For more than two decades, beginning first with the breakup of the Soviet Union in 1991, followed by the terrorist attacks of September 11, 2001 in the United States, and the terrorist attacks in Mumbai on November 26, 2008, increasing attention has been paid to the security of nuclear materials around the world. A growing number of nations recognized a need for higher levels of security for civilian nuclear materials, such as uranium ore concentrate, low-enriched and especially highly enriched uranium, uranium fuel, plutonium used in power or research reactors, spent fuel from reactors, and other materials that can fission. The workshop summarized in the following chapters focused on all types of civilian nuclear materials (those that emit radiation but do not fission), with the exception of radiological materials, choosing to emphasize those nuclear materials that are frequently used in power facilities, research facilities, reprocessing facilities, and other facilities associated with nuclear power generation and/or research activities.
With the aim of enhancing the security of these nuclear materials, the National Academy of Sciences (NAS), together with the National Institute for Advanced Studies in Bangalore (NIAS), organized and convened a workshop entitled, “India-United States Cooperation on Global Security: A Workshop on Technical Aspects of Civilian Nuclear Materials Security,” held October 29-31, 2012 in Bangalore, India, on the NIAS campus. The goal for the workshop is described succinctly in the statement of task in Box S-1.
GOALS AND OBJECTIVES FOR JOINT WORKSHOP
The workshop consisted of sessions on the following topics: an overview of civilian nuclear materials; a systems approach to security; physical security at civilian nuclear facilities; cybersecurity at civilian nuclear facilities; the importance of people in security of civilian nuclear facilities; nuclear forensics; nuclear energy and the challenge of development in India; and a systems approach to security at civilian nuclear facilities. Each of these sessions is described in a chapter of the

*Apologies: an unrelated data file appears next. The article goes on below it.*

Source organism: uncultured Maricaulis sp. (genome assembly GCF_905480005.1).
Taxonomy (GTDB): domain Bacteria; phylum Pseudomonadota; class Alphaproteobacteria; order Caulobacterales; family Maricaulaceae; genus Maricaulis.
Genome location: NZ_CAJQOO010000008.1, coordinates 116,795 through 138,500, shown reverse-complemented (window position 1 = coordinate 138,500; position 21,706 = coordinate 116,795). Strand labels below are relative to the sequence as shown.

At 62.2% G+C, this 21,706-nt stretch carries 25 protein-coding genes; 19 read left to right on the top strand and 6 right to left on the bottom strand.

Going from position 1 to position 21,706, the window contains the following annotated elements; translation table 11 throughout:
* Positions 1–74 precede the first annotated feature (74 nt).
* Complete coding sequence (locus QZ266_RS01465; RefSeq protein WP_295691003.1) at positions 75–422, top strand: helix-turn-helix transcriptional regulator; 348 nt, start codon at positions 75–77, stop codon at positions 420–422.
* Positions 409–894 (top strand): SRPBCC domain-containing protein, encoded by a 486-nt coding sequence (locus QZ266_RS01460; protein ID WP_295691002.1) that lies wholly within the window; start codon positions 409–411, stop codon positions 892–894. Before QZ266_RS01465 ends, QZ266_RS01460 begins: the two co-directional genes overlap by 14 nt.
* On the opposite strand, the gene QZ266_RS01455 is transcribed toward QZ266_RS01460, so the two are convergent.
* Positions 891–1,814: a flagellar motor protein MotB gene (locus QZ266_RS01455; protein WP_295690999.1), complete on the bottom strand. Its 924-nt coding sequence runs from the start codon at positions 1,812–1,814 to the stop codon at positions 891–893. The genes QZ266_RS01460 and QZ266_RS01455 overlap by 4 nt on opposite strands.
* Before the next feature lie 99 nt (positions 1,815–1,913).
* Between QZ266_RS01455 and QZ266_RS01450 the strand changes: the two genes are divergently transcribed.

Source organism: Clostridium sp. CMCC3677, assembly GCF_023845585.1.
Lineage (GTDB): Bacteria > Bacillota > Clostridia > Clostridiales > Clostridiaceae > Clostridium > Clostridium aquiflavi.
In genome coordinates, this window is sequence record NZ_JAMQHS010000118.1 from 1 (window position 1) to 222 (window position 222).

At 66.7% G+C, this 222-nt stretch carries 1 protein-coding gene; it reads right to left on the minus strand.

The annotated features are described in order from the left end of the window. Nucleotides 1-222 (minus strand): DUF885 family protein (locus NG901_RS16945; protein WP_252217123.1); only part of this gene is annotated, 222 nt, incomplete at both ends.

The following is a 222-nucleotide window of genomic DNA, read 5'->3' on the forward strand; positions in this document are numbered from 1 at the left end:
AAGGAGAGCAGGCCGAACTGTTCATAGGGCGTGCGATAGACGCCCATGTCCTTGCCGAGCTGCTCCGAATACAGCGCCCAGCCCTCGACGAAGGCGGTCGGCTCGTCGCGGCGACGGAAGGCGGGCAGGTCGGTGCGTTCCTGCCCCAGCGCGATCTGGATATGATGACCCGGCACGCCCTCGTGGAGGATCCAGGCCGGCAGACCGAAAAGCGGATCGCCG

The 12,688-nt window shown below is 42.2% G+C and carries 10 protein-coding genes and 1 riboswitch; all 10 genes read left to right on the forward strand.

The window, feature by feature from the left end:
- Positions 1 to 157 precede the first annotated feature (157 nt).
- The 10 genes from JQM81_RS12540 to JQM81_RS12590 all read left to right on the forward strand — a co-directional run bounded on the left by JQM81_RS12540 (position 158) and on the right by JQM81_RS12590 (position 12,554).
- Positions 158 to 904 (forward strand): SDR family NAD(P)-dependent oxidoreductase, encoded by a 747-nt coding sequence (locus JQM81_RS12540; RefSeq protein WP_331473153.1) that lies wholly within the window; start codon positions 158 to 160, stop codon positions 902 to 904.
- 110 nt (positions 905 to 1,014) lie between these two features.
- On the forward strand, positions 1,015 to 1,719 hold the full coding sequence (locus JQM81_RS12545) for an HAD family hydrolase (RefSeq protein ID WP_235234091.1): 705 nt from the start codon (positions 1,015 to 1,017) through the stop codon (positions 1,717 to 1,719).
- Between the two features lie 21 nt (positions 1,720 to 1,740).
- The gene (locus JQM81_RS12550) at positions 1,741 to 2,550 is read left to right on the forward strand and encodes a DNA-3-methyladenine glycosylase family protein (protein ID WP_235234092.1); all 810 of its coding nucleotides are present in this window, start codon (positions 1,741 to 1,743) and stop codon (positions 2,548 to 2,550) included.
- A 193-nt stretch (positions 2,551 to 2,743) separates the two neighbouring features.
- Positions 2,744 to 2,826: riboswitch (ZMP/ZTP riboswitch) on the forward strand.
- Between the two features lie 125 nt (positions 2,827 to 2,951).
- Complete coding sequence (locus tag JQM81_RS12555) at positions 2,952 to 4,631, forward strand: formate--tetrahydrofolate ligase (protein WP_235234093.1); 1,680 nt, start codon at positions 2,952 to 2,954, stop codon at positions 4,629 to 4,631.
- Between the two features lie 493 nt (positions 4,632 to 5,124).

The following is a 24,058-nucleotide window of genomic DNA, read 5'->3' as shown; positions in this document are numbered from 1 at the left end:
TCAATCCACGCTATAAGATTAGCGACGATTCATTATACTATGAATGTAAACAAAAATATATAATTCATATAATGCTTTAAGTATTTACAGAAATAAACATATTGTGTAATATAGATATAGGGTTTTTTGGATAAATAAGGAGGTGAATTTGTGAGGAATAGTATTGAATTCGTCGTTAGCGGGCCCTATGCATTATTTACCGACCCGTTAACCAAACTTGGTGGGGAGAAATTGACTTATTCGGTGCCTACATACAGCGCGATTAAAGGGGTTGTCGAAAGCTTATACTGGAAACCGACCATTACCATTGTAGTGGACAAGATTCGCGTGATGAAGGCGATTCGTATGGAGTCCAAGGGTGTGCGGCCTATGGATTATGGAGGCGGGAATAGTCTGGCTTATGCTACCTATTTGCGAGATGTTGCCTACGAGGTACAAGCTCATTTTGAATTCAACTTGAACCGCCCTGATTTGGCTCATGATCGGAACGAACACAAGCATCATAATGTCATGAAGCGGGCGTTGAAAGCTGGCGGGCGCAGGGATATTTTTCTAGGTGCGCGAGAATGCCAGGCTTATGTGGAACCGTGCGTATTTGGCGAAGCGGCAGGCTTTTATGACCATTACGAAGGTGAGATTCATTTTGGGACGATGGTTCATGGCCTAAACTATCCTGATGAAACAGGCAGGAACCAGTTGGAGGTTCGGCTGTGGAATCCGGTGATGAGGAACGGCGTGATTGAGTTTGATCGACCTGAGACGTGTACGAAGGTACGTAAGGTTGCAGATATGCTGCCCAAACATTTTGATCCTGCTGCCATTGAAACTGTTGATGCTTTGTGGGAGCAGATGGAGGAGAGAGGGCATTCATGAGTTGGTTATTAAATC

summary bearing the same name. To focus these sessions and discussions, NAS and NIAS developed the following goals and objectives for the joint workshop:
• To build mutual understanding of how experts in India and the United States approach issues of civilian nuclear materials management and security;
• To establish contacts among Indian and U.S. scientists and experts on nuclear materials security and to enhance confidence in cooperation on nuclear security issues; and
• To identify concrete, technically-based areas for potential future collaboration between the technical experts of India and the United States, including through the Global Centre for Nuclear Energy Partnership.
BOX S.1: STATEMENT OF TASK
The U.S. National Academy of Sciences working with the Indian National Institute for Advanced Studies will convene a joint workshop to identify and examine potential areas for scientific and technical cooperation between the United States and India on issues related to nuclear material security. The workshop may identify options for work that is of mutual interest for technical collaboration under the newly signed Memorandum of Understanding for the Indian Global Centre for Nuclear Energy Partnership. The agenda for the workshop will be developed jointly with Indian counterparts, but could include a variety of technical issues in nuclear materials management, such as nuclear materials safeguards, detection, monitoring, and nuclear forensics. The National Academy of Sciences will provide an individually-authored summary of the workshop.
KEY ISSUES FROM WORKSHOP
The key issues noted here are some of those raised by individual workshop participants, and do not in any way indicate consensus of workshop participants overall.
Introduction and Overview of Civilian Nuclear Materials
• Civilian nuclear material is found in many countries around the world, although exact quantities are not known.